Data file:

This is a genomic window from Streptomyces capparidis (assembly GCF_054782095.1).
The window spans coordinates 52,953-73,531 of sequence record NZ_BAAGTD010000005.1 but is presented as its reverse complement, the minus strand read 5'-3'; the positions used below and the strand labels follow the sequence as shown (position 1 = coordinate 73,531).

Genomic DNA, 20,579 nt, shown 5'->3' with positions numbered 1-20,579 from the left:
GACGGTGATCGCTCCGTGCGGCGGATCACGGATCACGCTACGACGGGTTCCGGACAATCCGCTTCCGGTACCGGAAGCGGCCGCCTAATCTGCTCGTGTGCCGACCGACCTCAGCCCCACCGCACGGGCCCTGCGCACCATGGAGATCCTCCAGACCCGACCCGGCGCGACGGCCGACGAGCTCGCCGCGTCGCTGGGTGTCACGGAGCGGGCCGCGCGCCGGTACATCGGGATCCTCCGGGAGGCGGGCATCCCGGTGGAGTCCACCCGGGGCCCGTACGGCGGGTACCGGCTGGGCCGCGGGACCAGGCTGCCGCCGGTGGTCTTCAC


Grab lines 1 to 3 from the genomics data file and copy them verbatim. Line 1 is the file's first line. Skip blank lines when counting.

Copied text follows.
This is a genomic window from Streptomyces capparidis (assembly GCF_054782095.1).
The window spans coordinates 52,953-73,531 of sequence record NZ_BAAGTD010000005.1 but is presented as its reverse complement, the minus strand read 5'-3'; the positions used below and the strand labels follow the sequence as shown (position 1 = coordinate 73,531).

Genomic DNA, 20,579 nt, shown 5'->3' with positions numbered 1-20,579 from the left: